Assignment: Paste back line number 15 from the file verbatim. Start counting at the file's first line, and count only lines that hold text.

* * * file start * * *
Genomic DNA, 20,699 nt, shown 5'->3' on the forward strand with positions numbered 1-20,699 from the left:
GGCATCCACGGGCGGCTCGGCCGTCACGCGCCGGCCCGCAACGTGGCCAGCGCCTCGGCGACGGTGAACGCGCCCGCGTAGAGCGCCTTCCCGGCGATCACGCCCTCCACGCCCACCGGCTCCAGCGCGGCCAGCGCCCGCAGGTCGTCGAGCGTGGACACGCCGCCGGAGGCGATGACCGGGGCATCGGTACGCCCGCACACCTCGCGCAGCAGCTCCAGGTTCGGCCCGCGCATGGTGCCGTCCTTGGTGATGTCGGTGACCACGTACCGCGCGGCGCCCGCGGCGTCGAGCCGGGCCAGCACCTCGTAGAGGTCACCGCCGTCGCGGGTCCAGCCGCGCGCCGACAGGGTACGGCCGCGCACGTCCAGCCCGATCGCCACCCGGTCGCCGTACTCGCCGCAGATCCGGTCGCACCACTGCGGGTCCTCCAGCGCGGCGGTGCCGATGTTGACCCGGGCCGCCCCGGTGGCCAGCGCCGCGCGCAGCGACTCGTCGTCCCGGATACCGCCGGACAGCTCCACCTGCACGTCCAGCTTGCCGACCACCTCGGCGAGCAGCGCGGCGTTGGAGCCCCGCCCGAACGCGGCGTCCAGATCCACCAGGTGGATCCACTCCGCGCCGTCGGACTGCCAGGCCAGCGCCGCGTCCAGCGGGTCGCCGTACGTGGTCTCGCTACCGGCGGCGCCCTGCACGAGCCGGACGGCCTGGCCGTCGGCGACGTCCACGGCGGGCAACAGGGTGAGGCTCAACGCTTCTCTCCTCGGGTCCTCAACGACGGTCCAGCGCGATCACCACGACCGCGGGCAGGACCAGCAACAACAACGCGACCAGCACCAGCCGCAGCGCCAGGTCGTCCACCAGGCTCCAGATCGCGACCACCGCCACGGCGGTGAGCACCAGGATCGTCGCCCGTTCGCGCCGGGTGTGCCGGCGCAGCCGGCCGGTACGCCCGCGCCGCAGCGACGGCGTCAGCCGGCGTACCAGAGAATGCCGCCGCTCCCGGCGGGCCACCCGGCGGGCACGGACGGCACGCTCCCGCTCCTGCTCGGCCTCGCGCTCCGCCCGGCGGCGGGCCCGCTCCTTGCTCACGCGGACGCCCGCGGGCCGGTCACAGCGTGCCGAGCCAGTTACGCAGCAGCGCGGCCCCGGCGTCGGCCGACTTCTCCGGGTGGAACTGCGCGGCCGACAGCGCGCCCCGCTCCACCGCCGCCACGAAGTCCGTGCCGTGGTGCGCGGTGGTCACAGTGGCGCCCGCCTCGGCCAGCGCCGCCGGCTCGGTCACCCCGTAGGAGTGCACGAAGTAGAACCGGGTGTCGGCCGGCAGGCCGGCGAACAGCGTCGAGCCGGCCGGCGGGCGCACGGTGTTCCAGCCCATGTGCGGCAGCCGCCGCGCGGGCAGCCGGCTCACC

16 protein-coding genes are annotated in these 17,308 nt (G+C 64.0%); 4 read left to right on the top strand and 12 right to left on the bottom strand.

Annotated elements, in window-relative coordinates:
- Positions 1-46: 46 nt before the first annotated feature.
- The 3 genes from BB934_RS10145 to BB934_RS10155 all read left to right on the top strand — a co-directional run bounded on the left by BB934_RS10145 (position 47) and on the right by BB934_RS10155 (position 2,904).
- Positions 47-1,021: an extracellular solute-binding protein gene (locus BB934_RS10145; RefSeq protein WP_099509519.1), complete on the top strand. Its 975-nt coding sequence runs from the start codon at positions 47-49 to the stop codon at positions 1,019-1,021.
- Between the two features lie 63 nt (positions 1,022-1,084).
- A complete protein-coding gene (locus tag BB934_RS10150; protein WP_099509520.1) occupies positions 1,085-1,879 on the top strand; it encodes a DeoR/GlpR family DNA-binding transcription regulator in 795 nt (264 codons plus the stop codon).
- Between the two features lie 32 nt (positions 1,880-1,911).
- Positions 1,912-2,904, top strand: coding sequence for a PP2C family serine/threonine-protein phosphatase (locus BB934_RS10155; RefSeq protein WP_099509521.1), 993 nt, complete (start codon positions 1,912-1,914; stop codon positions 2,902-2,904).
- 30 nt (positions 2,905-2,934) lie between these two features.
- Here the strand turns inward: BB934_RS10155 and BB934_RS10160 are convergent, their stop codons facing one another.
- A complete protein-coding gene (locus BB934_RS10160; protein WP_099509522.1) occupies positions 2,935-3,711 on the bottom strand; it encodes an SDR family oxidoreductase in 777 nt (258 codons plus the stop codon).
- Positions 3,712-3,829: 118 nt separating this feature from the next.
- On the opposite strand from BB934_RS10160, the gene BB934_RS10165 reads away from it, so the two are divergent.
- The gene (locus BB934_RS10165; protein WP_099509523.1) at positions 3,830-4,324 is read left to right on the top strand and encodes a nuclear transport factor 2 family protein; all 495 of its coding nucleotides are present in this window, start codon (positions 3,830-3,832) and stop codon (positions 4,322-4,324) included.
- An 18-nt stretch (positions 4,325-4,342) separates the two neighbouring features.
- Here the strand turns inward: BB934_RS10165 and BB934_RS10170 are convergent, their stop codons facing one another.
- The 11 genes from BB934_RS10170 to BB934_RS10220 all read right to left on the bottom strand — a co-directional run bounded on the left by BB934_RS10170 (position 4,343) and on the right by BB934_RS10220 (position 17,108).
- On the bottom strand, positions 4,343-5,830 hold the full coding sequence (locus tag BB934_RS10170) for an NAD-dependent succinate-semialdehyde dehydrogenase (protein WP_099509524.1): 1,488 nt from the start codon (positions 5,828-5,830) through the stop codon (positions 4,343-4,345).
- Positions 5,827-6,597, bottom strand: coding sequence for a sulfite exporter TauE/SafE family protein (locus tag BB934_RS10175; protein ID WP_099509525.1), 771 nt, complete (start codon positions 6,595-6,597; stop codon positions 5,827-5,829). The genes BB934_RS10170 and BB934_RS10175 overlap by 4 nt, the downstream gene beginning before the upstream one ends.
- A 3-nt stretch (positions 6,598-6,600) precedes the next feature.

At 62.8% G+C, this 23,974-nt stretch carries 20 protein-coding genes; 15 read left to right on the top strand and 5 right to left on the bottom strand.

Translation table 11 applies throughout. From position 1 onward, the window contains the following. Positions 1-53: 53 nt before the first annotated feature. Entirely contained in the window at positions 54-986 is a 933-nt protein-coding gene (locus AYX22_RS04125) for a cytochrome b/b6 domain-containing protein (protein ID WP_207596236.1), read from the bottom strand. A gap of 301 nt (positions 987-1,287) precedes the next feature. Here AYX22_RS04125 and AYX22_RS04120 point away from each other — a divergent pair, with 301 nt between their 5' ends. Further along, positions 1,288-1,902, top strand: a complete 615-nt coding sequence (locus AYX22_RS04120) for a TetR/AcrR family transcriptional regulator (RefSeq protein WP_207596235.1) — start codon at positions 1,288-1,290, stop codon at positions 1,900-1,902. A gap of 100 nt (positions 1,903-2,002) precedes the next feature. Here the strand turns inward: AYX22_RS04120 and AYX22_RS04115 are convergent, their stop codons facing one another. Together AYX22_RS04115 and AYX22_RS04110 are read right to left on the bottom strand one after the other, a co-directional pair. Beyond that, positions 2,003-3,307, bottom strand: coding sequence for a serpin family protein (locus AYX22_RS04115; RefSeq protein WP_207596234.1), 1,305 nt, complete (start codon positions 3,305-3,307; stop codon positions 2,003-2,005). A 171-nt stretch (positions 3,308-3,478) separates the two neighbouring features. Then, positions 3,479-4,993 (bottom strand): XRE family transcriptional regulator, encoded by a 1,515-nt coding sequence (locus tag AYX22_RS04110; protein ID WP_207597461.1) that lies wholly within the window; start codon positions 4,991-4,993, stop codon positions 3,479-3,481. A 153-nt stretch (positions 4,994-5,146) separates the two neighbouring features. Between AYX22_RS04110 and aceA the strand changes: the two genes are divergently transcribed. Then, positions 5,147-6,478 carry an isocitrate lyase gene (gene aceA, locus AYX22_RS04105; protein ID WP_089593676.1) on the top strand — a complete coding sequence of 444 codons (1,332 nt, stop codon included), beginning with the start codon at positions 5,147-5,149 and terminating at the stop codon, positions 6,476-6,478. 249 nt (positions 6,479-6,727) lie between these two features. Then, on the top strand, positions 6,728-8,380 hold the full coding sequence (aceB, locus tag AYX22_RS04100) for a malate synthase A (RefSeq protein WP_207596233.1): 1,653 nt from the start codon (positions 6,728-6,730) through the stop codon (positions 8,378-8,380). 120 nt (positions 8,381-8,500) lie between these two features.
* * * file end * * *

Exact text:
- Positions 3,712-3,829: 118 nt separating this feature from the next.